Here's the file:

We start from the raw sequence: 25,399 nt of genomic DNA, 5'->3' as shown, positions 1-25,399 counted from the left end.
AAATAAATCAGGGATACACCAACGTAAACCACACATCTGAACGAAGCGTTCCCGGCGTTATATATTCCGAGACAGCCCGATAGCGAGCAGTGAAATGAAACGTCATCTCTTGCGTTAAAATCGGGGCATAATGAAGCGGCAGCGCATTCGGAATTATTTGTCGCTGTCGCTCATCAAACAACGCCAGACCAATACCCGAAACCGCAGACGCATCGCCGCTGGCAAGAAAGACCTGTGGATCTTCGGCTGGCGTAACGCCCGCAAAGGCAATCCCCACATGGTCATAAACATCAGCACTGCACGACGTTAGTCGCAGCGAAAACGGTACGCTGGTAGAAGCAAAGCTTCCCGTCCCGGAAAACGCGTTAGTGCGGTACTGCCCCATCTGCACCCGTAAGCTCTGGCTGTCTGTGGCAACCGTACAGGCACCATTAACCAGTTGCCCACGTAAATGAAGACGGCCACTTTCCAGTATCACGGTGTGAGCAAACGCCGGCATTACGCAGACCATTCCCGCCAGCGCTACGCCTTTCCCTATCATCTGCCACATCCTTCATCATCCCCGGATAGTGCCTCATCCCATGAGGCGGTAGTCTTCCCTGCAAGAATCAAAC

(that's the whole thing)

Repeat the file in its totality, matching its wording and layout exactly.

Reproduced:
We start from the raw sequence: 25,399 nt of genomic DNA, 5'->3' as shown, positions 1-25,399 counted from the left end.
AAATAAATCAGGGATACACCAACGTAAACCACACATCTGAACGAAGCGTTCCCGGCGTTATATATTCCGAGACAGCCCGATAGCGAGCAGTGAAATGAAACGTCATCTCTTGCGTTAAAATCGGGGCATAATGAAGCGGCAGCGCATTCGGAATTATTTGTCGCTGTCGCTCATCAAACAACGCCAGACCAATACCCGAAACCGCAGACGCATCGCCGCTGGCAAGAAAGACCTGTGGATCTTCGGCTGGCGTAACGCCCGCAAAGGCAATCCCCACATGGTCATAAACATCAGCACTGCACGACGTTAGTCGCAGCGAAAACGGTACGCTGGTAGAAGCAAAGCTTCCCGTCCCGGAAAACGCGTTAGTGCGGTACTGCCCCATCTGCACCCGTAAGCTCTGGCTGTCTGTGGCAACCGTACAGGCACCATTAACCAGTTGCCCACGTAAATGAAGACGGCCACTTTCCAGTATCACGGTGTGAGCAAACGCCGGCATTACGCAGACCATTCCCGCCAGCGCTACGCCTTTCCCTATCATCTGCCACATCCTTCATCATCCCCGGATAGTGCCTCATCCCATGAGGCGGTAGTCTTCCCTGCAAGAATCAAAC